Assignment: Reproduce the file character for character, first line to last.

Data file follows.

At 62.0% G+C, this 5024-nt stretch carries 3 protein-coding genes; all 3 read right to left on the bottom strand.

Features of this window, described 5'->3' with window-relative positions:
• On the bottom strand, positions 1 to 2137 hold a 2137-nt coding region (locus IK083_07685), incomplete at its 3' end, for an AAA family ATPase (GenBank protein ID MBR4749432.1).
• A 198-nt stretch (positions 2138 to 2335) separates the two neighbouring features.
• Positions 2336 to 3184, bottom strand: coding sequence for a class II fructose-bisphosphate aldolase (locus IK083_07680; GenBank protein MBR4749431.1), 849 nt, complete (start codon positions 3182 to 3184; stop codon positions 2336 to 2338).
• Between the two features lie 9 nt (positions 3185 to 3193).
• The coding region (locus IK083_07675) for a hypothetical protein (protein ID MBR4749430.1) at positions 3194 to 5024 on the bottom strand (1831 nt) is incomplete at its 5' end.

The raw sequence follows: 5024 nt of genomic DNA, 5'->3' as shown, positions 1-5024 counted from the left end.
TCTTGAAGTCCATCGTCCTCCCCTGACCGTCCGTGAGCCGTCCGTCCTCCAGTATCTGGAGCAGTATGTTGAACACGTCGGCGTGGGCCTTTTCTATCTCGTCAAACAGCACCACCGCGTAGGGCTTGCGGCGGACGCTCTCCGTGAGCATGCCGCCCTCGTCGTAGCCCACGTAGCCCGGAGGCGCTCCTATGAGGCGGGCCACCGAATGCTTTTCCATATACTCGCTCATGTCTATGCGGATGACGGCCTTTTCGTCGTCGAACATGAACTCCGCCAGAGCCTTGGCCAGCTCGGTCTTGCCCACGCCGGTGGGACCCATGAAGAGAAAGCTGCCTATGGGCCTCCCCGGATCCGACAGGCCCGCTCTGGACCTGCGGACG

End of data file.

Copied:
At 62.0% G+C, this 5024-nt stretch carries 3 protein-coding genes; all 3 read right to left on the bottom strand.

Features of this window, described 5'->3' with window-relative positions:
• On the bottom strand, positions 1 to 2137 hold a 2137-nt coding region (locus IK083_07685), incomplete at its 3' end, for an AAA family ATPase (GenBank protein ID MBR4749432.1).
• A 198-nt stretch (positions 2138 to 2335) separates the two neighbouring features.
• Positions 2336 to 3184, bottom strand: coding sequence for a class II fructose-bisphosphate aldolase (locus IK083_07680; GenBank protein MBR4749431.1), 849 nt, complete (start codon positions 3182 to 3184; stop codon positions 2336 to 2338).
• Between the two features lie 9 nt (positions 3185 to 3193).
• The coding region (locus IK083_07675) for a hypothetical protein (protein ID MBR4749430.1) at positions 3194 to 5024 on the bottom strand (1831 nt) is incomplete at its 5' end.

The raw sequence follows: 5024 nt of genomic DNA, 5'->3' as shown, positions 1-5024 counted from the left end.
TCTTGAAGTCCATCGTCCTCCCCTGACCGTCCGTGAGCCGTCCGTCCTCCAGTATCTGGAGCAGTATGTTGAACACGTCGGCGTGGGCCTTTTCTATCTCGTCAAACAGCACCACCGCGTAGGGCTTGCGGCGGACGCTCTCCGTGAGCATGCCGCCCTCGTCGTAGCCCACGTAGCCCGGAGGCGCTCCTATGAGGCGGGCCACCGAATGCTTTTCCATATACTCGCTCATGTCTATGCGGATGACGGCCTTTTCGTCGTCGAACATGAACTCCGCCAGAGCCTTGGCCAGCTCGGTCTTGCCCACGCCGGTGGGACCCATGAAGAGAAAGCTGCCTATGGGCCTCCCCGGATCCGACAGGCCCGCTCTGGACCTGCGGACG